Reilly concocted what Campbell’s has titled “the mother of all comfort foods” by “simply combining two things most Americans had on hand in 1955: green beans and Campbell’s Cream of Mushroom Soup,” the Washington Post wrote when she died last month.

That kind of recipe had my sister’s name written all over it. I worried that I was being unkind to write this because, frankly, no one in my family cared that she couldn’t Pioneer-Woman-truss and wrestle a Thanksgiving turkey into the oven.

She could, though, make a mean batch of chili con queso in the crock pot. We counted on it for parties. She was a whiz with a block of Velveeta.

Lydia Schmidt

Her green bean casserole recipe came straight from the container of French’s Crispy Fried Onions. It is easy-peasy, just five ingredients mixed together — Campbell’s condensed mushroom soup, milk, black pepper, green beans and those fried onions, the “crunchy stuff.”

“Mom’s was soooo good she always let me put the crunchy stuff on top,” my niece and goddaughter, Mary, texted me about her mom’s green bean casserole, adding a heart emoji for emphasis.

Ahhh. Lydia knew what she was doing in the kitchen after all.

Her children love that casserole. But never once in all those years that my sister walked in with a pan full of green beans for Thanksgiving did I ever tell her that I don’t like green bean casserole.

To spare anyone’s feelings I would spoon a dollop onto my plate in case anyone was looking, but no one ever was.

We lost Lydia in May 2016. She had ovarian cancer. She was just 49. I think of her every … single … day.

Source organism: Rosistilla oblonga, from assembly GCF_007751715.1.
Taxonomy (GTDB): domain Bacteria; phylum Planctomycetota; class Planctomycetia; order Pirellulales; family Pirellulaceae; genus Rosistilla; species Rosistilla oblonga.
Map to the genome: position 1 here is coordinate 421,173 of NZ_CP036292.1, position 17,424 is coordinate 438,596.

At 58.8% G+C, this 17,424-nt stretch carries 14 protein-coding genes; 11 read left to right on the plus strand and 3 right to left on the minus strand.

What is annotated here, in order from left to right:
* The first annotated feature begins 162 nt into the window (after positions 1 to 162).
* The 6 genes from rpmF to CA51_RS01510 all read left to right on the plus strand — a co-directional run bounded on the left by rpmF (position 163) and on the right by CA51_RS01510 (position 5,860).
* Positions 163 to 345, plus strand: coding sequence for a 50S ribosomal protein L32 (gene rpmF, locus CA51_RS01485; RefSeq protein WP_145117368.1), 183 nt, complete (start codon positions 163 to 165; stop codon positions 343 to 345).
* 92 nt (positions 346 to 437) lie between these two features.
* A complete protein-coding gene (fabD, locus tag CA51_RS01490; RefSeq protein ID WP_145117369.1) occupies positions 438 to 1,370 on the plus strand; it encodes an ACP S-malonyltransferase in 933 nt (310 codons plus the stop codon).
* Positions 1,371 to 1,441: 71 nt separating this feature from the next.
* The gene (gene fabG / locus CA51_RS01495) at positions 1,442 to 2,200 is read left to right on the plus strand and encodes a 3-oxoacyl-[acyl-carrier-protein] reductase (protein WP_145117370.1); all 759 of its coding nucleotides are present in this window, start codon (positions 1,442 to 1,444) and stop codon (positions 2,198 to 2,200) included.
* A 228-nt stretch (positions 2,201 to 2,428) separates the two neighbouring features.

Lydia Schmidt died in May 2016 of ovarian cancer.

That first Thanksgiving without her I finally confessed to our mother my dislike for green bean casserole. I wondered if there might exist a recipe I could love more, so I became one of those people Googling green bean casserole recipes at Thanksgiving. My search looked like this: “healthy green bean casserole.”

Yeah, right. What the heck was I thinking? Fresh beans, not canned, and no Campbell’s soup.

It bombed.

Does anyone in the family even remember that I served it? Kevin? Ron? Anyone? I have repressed the memory, too.

Like taking a pumpkin pie in the face I learned my lesson: Don’t tweak tradition, at least in my family.

If your family loves Ocean Spray jellied cranberry sauce — the kind that wiggles out of the can in the shape of the can — don’t go mucking it up with some photo-shoot version made with fresh cranberries. (Team Ocean Spray here.)

And just as I did for all those years, my niece Sarah, my sister’s youngest, didn’t tell me that my green bean casserole was yucky. At least not until I asked her about it a few days ago.

“The original is so much better,” Sarah texted me with a happy-face emoji.

Mama, and Dorcas Reilly, knew best.

In this Nov. 15, 2005 photo, Dorcas Reilly prepares Green Bean Casserole at the Campbell Soup Co. corporate kitchen in Camden, N.J. Reilly died on Oct. 15, 2018. She was Campbell’s kitchen supervisor in 1955 when she concocted the recipe for an Associated Press feature. It is the most popular recipe ever to come out of the corporate kitchen at Campbell Soup. Mel Evans Associated Press